THE BIG STACK. It didn’t fall over, which I thought was impressive.
Another year, another BEA. Although not quite the same as it was last year: indeed, the gods of commerce have spoken and decreed that, lo, BEA shall be 2.5 days and BookCon shall have a full 2 all unto itself! Tremble before ReedPop!
(Having had a pretty miserable time at the BookCon/BEA overlap day last year, I wasn’t about to drop additional money to get in this year – but also, five days of book-related shenanigans might be a bit much, even for me. So if you’ve got BookCon stories, please share!)
The first day dawned as it always does: with the excitement of Christmas morning. I jetted over to the Javits Center early to pick up my badge and some Blogger Conference breakfast – but I once again didn’t actually stay for the programming. I think the thing is, I don’t consider myself a book blogger: I happen to review and write about books on a blog. Blogger, it would seem, has turned into something a little more communal and a little more about culture – whereas I’m pretty much doing straight recaps and reviews and the occasional long-form essay. But I don’t need to explain myself, because at 1pm the floor opened! I would’ve left the conference anyway!
As it was, I came back from work and hit the floor around 2:30pm. I knew I’d have to get over to the HarperCollins blogger presentation (at the Fox News building and full of swag, my goodness). Not too much that I was looking to get that day (although I was disappointed to’ve missed out on a couple good gets that hadn’t been widely publicized), mostly just doing recon – and important recon it was. Because, you see, the floor felt… different this year. Perhaps it was because of the global titan in our midst, taking up a massive amount of space and attention. Also, China had this enormous pavilion of open space and beautiful white walls that stretched from about 1000 to 2000 along the floor.
Yes, friends, I’m talking about a different giant: Penguin Random House. This was the first year that the merged giant shared floorspace and wowza. The booth might as well have had its own ecosystem, it was so large and self-contained. On Thursday, I spent over half of my day at just that booth. I don’t know if it’s because PRH did a bang-up job of getting the authors out this year or if it’s because they really have the best list for 2015 – but I was pretty much thanking an author for signing my book and then jumping into a queue for the next signing. I escaped for the Sloane Crosley signing at Macmillan and managed to wander about for a little around 1pm… but when I finally left on Thursday at 3pm (braving the lines for the Night Vale signing and the lottery for the Franzen ARC felt unnecessarily stressful), I think I’d barely passed through S&S or HarperCollins.
But the stack I came away with was impressive, no matter how you slice it. I was a little more discerning this year, targeting books very specifically and coming away with nearly all of them. (Again, curse you PRH for your unclear schedule and random galley drops. They were the only major publisher not to put a schedule online [so far as I could find, anyway] in the days before the event and the schedule they printed out was missing stuff. Just because you’re the biggest doesn’t mean you can be lazy about this stuff – Macmillan and Harper and Hachette had great social media presence this year, albeit with smaller offerings.) I felt good about what I got, although I did feel as though it was stacked inordinately towards Thursday and so, on Friday, I dropped by in the morning to snag a few last things (including a long-overdue HI! with Chris Holm)… and then turned the badge over to Dani.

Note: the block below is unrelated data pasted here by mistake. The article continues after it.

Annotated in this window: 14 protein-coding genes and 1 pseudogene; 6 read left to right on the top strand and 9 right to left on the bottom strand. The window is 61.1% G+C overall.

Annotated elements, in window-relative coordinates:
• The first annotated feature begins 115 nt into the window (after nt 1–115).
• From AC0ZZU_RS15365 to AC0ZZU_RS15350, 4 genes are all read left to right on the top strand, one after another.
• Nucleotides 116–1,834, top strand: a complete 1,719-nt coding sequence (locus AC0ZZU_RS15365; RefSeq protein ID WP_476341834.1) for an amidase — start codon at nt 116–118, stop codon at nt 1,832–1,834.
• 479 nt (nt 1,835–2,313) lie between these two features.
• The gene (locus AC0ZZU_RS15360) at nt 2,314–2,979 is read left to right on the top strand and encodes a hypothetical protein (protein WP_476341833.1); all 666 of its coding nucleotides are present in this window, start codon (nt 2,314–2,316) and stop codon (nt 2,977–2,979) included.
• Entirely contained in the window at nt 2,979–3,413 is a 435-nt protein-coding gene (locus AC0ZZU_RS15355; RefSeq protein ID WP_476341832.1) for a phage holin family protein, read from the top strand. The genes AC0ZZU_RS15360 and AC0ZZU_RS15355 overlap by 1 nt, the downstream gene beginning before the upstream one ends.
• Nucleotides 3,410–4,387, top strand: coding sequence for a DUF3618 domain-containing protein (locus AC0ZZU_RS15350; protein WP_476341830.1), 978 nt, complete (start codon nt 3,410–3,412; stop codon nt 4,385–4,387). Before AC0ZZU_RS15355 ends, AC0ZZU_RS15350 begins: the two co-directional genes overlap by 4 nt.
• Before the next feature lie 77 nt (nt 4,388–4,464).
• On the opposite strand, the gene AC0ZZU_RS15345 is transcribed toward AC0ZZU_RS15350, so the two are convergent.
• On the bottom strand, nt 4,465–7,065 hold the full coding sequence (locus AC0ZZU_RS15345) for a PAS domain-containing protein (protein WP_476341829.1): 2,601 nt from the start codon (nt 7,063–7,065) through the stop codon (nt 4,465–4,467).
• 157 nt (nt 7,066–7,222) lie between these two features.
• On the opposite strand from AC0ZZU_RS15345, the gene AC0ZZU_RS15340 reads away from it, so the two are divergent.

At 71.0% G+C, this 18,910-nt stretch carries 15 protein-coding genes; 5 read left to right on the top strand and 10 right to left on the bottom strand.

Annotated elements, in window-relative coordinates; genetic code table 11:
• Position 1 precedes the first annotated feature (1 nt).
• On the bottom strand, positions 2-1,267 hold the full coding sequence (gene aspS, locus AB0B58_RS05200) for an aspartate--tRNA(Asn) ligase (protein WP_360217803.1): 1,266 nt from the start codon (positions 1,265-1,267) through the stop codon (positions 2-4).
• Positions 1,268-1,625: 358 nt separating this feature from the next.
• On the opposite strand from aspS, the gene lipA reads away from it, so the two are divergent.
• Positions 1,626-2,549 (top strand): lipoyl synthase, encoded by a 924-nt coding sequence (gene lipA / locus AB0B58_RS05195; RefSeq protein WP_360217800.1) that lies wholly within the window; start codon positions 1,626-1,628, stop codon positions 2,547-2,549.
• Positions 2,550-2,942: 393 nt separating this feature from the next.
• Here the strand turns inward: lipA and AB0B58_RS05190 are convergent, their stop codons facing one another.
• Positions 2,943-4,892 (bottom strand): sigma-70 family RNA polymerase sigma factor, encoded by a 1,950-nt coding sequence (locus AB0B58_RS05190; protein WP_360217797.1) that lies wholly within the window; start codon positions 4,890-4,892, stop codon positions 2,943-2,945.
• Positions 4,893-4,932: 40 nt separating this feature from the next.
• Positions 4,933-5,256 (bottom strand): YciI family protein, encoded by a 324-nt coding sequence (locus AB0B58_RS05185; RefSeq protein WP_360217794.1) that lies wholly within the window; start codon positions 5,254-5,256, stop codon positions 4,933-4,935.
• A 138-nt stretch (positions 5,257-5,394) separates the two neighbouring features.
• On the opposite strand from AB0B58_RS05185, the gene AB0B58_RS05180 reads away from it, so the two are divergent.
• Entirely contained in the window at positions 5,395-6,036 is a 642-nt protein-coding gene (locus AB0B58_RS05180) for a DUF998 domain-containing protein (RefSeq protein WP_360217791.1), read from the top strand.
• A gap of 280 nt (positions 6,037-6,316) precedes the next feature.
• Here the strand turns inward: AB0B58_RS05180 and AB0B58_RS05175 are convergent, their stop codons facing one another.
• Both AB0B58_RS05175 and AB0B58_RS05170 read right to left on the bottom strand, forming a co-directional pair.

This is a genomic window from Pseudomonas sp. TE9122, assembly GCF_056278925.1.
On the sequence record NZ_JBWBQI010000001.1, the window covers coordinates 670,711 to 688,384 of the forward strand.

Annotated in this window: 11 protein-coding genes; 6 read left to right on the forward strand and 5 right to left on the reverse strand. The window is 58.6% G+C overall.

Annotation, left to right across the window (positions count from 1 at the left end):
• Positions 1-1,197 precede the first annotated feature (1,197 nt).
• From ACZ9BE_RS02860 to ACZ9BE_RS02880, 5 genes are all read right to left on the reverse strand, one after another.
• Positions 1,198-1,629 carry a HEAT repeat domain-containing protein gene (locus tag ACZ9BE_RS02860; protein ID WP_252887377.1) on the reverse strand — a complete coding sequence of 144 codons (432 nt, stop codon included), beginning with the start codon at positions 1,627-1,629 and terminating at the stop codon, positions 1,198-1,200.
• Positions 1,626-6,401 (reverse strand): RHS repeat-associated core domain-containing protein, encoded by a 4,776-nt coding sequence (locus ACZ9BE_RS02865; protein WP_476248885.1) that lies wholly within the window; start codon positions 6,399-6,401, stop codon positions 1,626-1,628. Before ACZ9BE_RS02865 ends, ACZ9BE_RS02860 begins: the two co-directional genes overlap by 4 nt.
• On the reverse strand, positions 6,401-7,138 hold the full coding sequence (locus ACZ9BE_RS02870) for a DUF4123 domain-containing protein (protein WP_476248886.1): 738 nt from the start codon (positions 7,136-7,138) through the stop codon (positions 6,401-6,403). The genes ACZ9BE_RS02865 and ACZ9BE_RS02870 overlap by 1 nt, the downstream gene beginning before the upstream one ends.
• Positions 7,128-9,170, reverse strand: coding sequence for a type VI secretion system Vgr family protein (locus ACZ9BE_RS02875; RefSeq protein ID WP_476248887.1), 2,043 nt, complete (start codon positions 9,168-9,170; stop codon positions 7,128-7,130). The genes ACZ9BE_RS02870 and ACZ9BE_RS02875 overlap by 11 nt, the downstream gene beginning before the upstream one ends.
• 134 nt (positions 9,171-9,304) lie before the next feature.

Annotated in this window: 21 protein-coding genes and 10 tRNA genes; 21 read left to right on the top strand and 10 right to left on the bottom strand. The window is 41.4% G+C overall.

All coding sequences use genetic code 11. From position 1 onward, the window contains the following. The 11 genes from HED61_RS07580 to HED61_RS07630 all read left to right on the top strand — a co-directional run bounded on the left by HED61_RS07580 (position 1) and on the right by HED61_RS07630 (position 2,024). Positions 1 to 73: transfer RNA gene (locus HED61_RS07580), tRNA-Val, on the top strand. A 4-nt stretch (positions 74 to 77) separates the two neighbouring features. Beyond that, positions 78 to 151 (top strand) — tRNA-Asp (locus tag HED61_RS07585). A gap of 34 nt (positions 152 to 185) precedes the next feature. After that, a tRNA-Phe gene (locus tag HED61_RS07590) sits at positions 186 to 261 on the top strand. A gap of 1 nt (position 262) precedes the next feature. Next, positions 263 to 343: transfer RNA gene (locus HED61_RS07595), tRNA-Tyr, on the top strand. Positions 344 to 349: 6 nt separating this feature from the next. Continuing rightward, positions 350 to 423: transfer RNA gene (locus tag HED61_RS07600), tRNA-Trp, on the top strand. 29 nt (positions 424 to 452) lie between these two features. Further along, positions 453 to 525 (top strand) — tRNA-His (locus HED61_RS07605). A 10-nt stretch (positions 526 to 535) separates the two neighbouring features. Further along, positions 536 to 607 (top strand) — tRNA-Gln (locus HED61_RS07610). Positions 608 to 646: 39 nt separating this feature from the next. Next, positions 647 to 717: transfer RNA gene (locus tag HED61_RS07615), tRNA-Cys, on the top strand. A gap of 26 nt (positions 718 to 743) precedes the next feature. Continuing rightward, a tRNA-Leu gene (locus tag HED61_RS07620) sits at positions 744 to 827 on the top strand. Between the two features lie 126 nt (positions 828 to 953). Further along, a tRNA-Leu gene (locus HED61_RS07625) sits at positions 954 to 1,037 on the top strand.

I didn’t rightly know what BEA was before this year. I’d heard floating references that piqued my interest, so early this year Drew decreed that I’d have to at least see what the fuss was about. Wednesday and Thursday I basically drooled over the 4 tote-bags’ worth of books Drew brought back.
So Friday morning, I donned the badge (got more than one comment about how Drew is such a cool name for a girl….oops), got very lost at first, but then once I got my bearings I was delighted to be immersed in the magical/scary kingdom that is the Javitz.
Drew had picked up copies of everything that I’d desperately wanted, so I committed myself to wandering. I swung by Graywolf where I’d hoped to snag a copy of The Argonauts. They were all out, but Erin Kottke (a friend of RB!) was kind enough to recommend another pick (a book about NASA – yes please). I strolled past Grove Atlantic and struck up a conversation with one of the gents there about how much I wanted to read H is for Hawk by Helen Macdonald – and was overjoyed where he sneakily offered me a copy. I dedicated my last sweep of the floor to grabbing a few things that I’d never heard of, and headed out. I was there for maybe an hour total, which mostly gave me admiration for the die-hard, make-a-schedule, know-what-the-hell-is-going-on BEA-ers who surrounded me.
So, happily, we compared our hauls (thanks, btw, to Lauren Groff for signing the galley of Fates and Furies to me and Dani – that was sweet) and showed off our new totes and rested. BookCon attendees, go forth and godspeed – even 2.5 days of BEA is enough to wear a body out.
And hey, friends who I saw at BEA: it was awesome to see you. And friends who I missed at BEA: I’m sorry I missed you! Crazy times, right? I wish we could all get together in the real world when it isn’t so mad… but maybe this is more fun anyway 😉